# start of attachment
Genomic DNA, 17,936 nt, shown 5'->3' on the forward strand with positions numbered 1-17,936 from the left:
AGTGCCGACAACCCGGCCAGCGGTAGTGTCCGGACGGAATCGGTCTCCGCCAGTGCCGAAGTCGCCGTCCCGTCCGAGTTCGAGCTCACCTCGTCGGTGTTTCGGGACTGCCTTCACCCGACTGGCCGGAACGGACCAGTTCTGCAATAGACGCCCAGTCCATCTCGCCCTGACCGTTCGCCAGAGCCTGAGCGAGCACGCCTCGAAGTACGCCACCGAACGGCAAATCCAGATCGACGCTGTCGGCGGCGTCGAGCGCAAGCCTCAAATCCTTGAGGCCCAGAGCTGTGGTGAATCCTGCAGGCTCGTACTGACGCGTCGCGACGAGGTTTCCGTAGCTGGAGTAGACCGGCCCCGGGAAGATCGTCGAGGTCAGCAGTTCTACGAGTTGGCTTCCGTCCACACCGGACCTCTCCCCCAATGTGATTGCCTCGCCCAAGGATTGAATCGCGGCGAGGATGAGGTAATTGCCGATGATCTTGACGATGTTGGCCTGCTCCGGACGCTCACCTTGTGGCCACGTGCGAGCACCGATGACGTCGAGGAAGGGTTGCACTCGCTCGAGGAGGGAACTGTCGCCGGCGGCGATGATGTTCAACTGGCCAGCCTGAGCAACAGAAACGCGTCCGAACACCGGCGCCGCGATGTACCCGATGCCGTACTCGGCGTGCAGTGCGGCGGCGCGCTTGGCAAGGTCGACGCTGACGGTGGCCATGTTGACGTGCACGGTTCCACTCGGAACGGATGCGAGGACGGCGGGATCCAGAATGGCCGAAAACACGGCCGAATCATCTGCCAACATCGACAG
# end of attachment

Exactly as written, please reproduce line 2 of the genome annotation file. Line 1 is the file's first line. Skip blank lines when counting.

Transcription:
AGTGCCGACAACCCGGCCAGCGGTAGTGTCCGGACGGAATCGGTCTCCGCCAGTGCCGAAGTCGCCGTCCCGTCCGAGTTCGAGCTCACCTCGTCGGTGTTTCGGGACTGCCTTCACCCGACTGGCCGGAACGGACCAGTTCTGCAATAGACGCCCAGTCCATCTCGCCCTGACCGTTCGCCAGAGCCTGAGCGAGCACGCCTCGAAGTACGCCACCGAACGGCAAATCCAGATCGACGCTGTCGGCGGCGTCGAGCGCAAGCCTCAAATCCTTGAGGCCCAGAGCTGTGGTGAATCCTGCAGGCTCGTACTGACGCGTCGCGACGAGGTTTCCGTAGCTGGAGTAGACCGGCCCCGGGAAGATCGTCGAGGTCAGCAGTTCTACGAGTTGGCTTCCGTCCACACCGGACCTCTCCCCCAATGTGATTGCCTCGCCCAAGGATTGAATCGCGGCGAGGATGAGGTAATTGCCGATGATCTTGACGATGTTGGCCTGCTCCGGACGCTCACCTTGTGGCCACGTGCGAGCACCGATGACGTCGAGGAAGGGTTGCACTCGCTCGAGGAGGGAACTGTCGCCGGCGGCGATGATGTTCAACTGGCCAGCCTGAGCAACAGAAACGCGTCCGAACACCGGCGCCGCGATGTACCCGATGCCGTACTCGGCGTGCAGTGCGGCGGCGCGCTTGGCAAGGTCGACGCTGACGGTGGCCATGTTGACGTGCACGGTTCCACTCGGAACGGATGCGAGGACGGCGGGATCCAGAATGGCCGAAAACACGGCCGAATCATCTGCCAACATCGACAG